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Minute Pirate Bug

Minute Pirate Bug, Orius spp., are “true” bugs and occasionally bite humans, but the bite is only temporarily irritating. But many complaints come in when Pirate bugs move into home gardens and landscapes this time of year (July)
Minute Pirate Bug

Adults are very small (3 mm long), somewhat oval-shaped, and black with white wing patches. Wings extend beyond the tip of the body. Nymphs are small, wingless insects, yellow-orange to brown in color, teardrop-shaped and fast moving. Both adults and nymphs feed by sucking juices from their prey through a sharp, needle-like beak (the rostrum), which is characteristic of all true bugs.

Orius is common on many agricultural crops including, alfalfa, corn, pea, strawberry, on pasture land, in orchards, and is successfully used as a biological control agent in greenhouses. It is often found in corn silks and is most common where there are spring and summer flowering shrubs and weeds since it feeds on pollen and plant juices when prey are not available. In greenhouses, Orius spp. are generalist predators, especially on cucumber and bell pepper crops.
Minute Pirate Bug

Both immature stages (nymphs) and adults feed on a variety of small prey including thrips, spider mites, insect eggs, aphids, and small caterpillars. Orius holds its prey with its front legs and inserts its beak into the host body, generally several times, until the soft body is empty and only the exoskeleton remains. It has been reported to be an important predator of the eggs and new larvae of the bollworm and of spotted tobacco aphid, but it is believed that thrips and mites are the more basic part of an Orius diet. It can also be an important predator of corn earworm eggs which are laid on the silks. Other reported prey includes eggs and small European corn borers, corn leaf aphids, potato aphids, and potato leafhopper nymphs.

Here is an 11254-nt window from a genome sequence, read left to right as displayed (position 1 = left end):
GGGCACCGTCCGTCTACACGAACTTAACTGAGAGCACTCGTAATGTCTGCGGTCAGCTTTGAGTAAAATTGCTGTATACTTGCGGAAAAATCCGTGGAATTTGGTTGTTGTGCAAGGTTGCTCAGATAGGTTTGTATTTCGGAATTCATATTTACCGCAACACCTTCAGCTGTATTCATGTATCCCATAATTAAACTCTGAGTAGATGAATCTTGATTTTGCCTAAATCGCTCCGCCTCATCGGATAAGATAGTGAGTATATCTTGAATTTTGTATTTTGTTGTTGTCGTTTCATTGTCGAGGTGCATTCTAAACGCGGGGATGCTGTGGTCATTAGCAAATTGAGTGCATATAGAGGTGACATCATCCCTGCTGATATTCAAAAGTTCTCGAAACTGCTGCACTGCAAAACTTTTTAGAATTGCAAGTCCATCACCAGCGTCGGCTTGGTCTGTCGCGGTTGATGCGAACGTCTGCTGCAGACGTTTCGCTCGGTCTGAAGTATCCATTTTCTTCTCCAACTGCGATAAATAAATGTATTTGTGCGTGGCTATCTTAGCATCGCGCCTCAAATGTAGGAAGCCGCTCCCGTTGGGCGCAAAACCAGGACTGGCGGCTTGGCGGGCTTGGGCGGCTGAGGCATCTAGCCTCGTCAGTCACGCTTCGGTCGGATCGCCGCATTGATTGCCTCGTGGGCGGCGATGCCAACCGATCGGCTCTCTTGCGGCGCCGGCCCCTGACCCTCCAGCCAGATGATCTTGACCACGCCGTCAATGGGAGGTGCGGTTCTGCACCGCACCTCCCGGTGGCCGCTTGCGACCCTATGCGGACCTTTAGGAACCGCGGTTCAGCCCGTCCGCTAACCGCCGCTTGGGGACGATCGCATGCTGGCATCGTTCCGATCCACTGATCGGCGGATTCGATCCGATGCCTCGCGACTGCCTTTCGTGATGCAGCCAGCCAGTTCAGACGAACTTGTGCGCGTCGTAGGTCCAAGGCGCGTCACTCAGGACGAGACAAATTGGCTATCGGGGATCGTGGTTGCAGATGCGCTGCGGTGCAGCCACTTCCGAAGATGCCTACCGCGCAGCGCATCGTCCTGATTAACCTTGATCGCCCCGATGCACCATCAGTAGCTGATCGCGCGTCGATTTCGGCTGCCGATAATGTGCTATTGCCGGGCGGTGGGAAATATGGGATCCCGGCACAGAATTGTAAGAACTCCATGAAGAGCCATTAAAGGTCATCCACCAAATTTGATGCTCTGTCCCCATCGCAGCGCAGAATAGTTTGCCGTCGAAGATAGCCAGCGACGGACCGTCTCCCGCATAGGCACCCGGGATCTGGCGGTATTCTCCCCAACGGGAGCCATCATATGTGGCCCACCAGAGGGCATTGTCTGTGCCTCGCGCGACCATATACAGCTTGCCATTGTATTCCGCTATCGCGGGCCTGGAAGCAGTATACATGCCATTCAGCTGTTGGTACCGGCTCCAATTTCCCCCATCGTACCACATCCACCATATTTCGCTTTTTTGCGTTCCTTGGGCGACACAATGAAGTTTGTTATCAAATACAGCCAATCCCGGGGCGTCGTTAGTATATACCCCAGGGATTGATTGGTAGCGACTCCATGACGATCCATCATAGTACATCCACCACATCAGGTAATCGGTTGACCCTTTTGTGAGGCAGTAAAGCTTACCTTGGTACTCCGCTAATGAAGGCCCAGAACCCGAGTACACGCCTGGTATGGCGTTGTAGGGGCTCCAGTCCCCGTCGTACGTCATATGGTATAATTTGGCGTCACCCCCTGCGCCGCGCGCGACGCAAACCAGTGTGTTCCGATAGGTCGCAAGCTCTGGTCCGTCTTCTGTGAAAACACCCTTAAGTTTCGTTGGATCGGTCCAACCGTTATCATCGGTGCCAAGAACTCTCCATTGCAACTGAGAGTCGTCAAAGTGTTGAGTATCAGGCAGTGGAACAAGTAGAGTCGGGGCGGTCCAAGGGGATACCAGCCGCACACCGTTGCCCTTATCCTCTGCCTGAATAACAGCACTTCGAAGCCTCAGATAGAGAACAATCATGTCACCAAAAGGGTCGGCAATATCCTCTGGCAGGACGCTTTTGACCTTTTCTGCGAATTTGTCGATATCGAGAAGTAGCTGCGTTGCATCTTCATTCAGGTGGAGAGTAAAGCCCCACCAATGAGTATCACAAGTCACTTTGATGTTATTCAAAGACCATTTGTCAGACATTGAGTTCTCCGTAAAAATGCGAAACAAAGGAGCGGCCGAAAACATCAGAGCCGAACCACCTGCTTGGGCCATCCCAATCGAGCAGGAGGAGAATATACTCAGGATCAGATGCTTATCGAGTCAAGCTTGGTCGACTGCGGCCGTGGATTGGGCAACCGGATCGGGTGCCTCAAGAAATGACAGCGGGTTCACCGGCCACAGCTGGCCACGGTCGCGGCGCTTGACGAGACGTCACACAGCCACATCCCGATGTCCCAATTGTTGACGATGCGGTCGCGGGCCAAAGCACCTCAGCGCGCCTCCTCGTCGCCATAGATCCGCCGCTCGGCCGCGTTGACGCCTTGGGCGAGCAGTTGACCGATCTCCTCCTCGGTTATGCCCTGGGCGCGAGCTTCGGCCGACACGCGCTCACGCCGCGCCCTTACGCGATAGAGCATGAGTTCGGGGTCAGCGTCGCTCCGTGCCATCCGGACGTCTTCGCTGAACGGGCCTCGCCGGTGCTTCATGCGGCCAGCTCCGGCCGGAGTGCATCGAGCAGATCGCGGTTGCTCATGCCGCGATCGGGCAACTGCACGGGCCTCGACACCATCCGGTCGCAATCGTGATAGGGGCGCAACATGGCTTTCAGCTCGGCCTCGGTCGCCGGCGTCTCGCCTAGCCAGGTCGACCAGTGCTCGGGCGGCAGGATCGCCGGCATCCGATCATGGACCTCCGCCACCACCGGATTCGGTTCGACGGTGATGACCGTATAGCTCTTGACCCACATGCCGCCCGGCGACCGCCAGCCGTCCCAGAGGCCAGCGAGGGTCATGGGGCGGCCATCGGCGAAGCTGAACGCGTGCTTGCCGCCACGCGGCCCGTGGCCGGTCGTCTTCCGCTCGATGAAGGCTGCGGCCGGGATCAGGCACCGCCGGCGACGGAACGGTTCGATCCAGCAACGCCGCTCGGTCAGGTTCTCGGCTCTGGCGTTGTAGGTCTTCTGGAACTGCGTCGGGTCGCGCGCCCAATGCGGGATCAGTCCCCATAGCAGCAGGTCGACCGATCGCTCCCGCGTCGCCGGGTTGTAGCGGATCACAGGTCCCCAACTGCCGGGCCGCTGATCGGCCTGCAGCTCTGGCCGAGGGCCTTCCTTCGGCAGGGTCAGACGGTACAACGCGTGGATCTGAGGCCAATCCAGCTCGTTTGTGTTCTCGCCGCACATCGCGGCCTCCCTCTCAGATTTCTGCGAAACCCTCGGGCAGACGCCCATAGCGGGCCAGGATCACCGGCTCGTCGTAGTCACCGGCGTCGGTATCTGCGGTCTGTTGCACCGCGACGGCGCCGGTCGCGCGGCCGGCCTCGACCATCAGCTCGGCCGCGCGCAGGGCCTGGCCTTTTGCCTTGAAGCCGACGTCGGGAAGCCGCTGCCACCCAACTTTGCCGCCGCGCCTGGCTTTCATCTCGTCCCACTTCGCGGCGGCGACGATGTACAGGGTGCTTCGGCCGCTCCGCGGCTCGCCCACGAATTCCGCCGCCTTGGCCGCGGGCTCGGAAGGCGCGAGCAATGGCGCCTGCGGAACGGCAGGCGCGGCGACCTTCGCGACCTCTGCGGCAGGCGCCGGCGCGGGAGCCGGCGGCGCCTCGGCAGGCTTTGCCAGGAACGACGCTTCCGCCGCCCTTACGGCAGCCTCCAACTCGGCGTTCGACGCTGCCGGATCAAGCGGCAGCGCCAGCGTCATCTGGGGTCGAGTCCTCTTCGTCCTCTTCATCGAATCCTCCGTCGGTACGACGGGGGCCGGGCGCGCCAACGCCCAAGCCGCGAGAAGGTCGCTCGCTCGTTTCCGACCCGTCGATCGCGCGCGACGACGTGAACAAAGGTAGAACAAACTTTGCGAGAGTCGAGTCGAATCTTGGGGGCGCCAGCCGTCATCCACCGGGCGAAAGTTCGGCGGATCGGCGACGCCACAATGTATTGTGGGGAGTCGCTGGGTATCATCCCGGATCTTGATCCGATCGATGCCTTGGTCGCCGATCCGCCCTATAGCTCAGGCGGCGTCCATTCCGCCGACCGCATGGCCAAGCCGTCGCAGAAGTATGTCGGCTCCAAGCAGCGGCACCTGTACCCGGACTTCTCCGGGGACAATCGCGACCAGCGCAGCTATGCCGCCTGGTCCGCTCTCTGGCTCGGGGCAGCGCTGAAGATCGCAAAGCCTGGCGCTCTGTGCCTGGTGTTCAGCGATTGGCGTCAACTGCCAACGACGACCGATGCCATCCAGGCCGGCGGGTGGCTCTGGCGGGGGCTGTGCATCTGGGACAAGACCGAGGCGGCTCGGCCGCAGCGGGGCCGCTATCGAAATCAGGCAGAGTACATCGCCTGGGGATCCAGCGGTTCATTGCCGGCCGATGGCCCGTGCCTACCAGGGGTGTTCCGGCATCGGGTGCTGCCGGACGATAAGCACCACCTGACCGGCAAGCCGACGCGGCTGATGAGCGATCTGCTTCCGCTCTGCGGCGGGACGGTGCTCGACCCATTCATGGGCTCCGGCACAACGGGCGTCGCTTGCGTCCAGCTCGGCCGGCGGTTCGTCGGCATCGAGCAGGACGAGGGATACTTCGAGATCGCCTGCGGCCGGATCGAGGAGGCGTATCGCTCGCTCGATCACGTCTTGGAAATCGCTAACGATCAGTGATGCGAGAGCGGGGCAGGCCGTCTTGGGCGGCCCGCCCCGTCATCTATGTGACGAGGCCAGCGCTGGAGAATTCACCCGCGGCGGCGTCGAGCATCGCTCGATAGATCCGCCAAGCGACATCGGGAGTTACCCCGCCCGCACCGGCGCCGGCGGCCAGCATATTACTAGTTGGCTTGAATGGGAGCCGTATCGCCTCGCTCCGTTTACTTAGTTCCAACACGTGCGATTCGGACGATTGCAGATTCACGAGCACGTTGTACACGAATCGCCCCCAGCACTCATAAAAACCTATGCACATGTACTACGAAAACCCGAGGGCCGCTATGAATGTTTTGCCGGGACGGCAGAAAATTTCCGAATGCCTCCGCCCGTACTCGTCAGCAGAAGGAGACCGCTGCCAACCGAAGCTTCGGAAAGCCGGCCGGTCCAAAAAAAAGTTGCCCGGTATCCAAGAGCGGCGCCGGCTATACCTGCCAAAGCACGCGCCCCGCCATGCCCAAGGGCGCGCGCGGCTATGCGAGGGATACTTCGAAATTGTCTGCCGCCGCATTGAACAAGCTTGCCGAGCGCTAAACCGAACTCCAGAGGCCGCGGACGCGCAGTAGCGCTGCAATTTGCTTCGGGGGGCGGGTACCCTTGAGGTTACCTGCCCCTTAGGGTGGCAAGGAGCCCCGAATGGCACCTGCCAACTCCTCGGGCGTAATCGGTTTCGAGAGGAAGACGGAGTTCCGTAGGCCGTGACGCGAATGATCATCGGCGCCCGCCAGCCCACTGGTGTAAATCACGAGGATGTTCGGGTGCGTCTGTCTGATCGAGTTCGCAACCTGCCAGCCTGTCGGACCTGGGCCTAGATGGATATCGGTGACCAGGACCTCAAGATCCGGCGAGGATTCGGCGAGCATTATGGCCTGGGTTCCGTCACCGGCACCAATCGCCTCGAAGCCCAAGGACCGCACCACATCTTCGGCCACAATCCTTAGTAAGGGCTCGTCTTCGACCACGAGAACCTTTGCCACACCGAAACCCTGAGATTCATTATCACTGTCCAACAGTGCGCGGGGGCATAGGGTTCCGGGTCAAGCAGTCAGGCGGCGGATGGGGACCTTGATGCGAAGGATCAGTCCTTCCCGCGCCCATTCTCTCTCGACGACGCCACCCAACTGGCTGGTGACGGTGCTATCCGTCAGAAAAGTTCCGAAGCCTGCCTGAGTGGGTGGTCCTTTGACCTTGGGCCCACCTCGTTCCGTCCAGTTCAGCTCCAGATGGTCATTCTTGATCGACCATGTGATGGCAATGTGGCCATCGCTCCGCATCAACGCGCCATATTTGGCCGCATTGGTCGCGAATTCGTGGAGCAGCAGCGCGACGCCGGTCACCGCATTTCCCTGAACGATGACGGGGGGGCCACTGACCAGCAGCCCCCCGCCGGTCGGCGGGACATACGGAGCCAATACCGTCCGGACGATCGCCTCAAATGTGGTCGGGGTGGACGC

Females lay tiny eggs 2-3 days after mating in plant tissues where they are not easily seen. These hatch into nymphs which develop through five nymphal stages. Egg incubation is generally 3-5 days, and development from egg to adult takes a minimum of 20 days under optimum conditions. Females lay an average of 129 eggs during their life spans, and adults live about 35 days. Several generations may occur during a growing season.